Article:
Vatican City, Jun 26, 2014 / 12:03 am (CNA/EWTN News).- The Vatican's financial watchdog signed a memorandum of understanding with its Argentine counterpart Tuesday, extending and bolstering its anti-money laundering reforms.
For the first time, the signing of such a memorandum took place within the Vatican. It was signed by the director of the Holy See's Financial Information Authority, Rene Bruelhart, and the president of Argentina's Unidad de Informacion Financera, Jose Sbattella, in Palazzo San Carlo, the AIF's headquarters.
“We are very pleased to have signed this memorandum of understanding with Argentina today,” Bruelhart stated June 24. “This is an important step to further expand the network to support global efforts to fight money laundering and the financing of terrorism.”
“We are looking forward to fruitful cooperation with Argentina, which will be beneficial to both parties.”
In the past two years, the AIF has signed such bilateral agreements with its counterparts in more than 30 countries.
During the Egmont Group global meeting, held June 1-6 in Lima, it made agreements with the U.K., France, Malta, Peru, Poland, and Romania. The Egmont Group gathers international financial information departments from across the world; the AIF joined the group last July.
The memorandum of understanding signed with Argentina, according to a statement from the AIF, “is standard practice and formalizes the cooperation and exchange of financial information to fight money laundering and combat terrorist financing across borders between the competent authorities of both countries.”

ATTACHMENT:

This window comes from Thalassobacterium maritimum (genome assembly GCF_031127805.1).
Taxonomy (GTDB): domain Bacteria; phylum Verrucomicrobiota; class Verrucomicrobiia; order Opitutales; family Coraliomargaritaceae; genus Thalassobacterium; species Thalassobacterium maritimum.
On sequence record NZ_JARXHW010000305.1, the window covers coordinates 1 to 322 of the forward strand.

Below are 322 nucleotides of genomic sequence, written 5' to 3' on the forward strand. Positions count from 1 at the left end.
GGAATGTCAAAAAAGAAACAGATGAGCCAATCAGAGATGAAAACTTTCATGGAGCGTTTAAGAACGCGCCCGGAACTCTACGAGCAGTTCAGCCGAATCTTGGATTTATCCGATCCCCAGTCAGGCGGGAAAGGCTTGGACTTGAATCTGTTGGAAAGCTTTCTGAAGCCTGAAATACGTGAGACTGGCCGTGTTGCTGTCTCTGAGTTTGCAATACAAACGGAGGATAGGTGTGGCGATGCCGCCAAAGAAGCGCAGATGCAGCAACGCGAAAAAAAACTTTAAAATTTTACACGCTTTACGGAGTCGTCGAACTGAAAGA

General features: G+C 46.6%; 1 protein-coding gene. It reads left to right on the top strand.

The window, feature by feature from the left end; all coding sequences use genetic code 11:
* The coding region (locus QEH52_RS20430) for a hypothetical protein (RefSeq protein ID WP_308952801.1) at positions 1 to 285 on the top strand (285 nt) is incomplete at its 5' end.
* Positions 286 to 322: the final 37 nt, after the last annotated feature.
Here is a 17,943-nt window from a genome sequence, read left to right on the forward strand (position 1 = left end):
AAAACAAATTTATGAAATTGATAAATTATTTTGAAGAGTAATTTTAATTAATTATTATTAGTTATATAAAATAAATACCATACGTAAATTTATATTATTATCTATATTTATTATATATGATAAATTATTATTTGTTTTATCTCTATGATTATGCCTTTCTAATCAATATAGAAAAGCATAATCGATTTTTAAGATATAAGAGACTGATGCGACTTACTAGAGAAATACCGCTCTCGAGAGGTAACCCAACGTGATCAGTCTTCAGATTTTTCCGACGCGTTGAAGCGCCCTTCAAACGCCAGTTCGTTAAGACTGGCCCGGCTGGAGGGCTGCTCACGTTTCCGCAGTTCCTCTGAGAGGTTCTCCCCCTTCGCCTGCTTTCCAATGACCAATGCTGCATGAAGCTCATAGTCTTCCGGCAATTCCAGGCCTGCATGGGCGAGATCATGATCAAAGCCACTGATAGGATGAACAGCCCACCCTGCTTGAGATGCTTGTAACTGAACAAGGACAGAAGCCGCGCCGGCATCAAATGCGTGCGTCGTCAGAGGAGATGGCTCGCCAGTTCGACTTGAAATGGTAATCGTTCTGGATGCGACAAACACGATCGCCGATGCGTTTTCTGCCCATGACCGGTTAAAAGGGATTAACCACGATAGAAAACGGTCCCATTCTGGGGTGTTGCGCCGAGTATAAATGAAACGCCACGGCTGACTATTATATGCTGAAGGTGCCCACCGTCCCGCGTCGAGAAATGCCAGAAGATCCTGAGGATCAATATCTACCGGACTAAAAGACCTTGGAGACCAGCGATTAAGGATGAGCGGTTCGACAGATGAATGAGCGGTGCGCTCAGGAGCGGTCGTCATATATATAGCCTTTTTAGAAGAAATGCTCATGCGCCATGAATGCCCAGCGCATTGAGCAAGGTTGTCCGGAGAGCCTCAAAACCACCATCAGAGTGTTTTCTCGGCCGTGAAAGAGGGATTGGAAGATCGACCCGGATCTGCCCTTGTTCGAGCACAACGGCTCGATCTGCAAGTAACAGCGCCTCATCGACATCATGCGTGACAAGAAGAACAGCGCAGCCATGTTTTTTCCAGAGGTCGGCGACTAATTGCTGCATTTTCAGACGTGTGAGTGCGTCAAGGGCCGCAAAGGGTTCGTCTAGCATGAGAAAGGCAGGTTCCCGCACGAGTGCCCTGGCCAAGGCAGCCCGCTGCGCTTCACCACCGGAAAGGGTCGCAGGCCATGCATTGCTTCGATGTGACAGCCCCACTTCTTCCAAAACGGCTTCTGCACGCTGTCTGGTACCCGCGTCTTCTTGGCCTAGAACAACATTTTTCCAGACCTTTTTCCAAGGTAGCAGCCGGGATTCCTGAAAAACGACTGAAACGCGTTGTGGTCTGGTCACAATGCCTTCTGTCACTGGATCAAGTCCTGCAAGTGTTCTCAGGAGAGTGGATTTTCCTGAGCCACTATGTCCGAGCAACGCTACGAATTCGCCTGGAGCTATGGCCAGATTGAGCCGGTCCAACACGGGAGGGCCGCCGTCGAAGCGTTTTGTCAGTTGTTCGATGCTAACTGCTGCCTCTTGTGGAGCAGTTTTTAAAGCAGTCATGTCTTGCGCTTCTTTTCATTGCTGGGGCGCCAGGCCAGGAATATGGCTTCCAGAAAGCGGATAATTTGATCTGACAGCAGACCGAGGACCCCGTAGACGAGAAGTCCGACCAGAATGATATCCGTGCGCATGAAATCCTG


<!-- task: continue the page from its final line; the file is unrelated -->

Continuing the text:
“It is based on the model memorandum of understanding prepared by the Egmont Group … and contains clauses on reciprocity, permitted uses of information and confidentiality.”
The Holy See's commitment to financial transparency has been demonstrated by the AIF's continuing reform, begun after the 2012 Moneyval assessment, and following from the positive progress report it issued in December, 2013. It has rebuilt institutional and juridical structures for finances, bringing its policies in line with international anti-money laundering standards.
The AIF's ability to open and to strengthen cooperation with its foreign counterparts was enhanced with two reforms, undertaken in 2012 and 2013.
It's policies seem to show that the Holy See's agenda for combatting money laundering is based on the twin pillars of a strong internal structure and an enhanced international cooperation.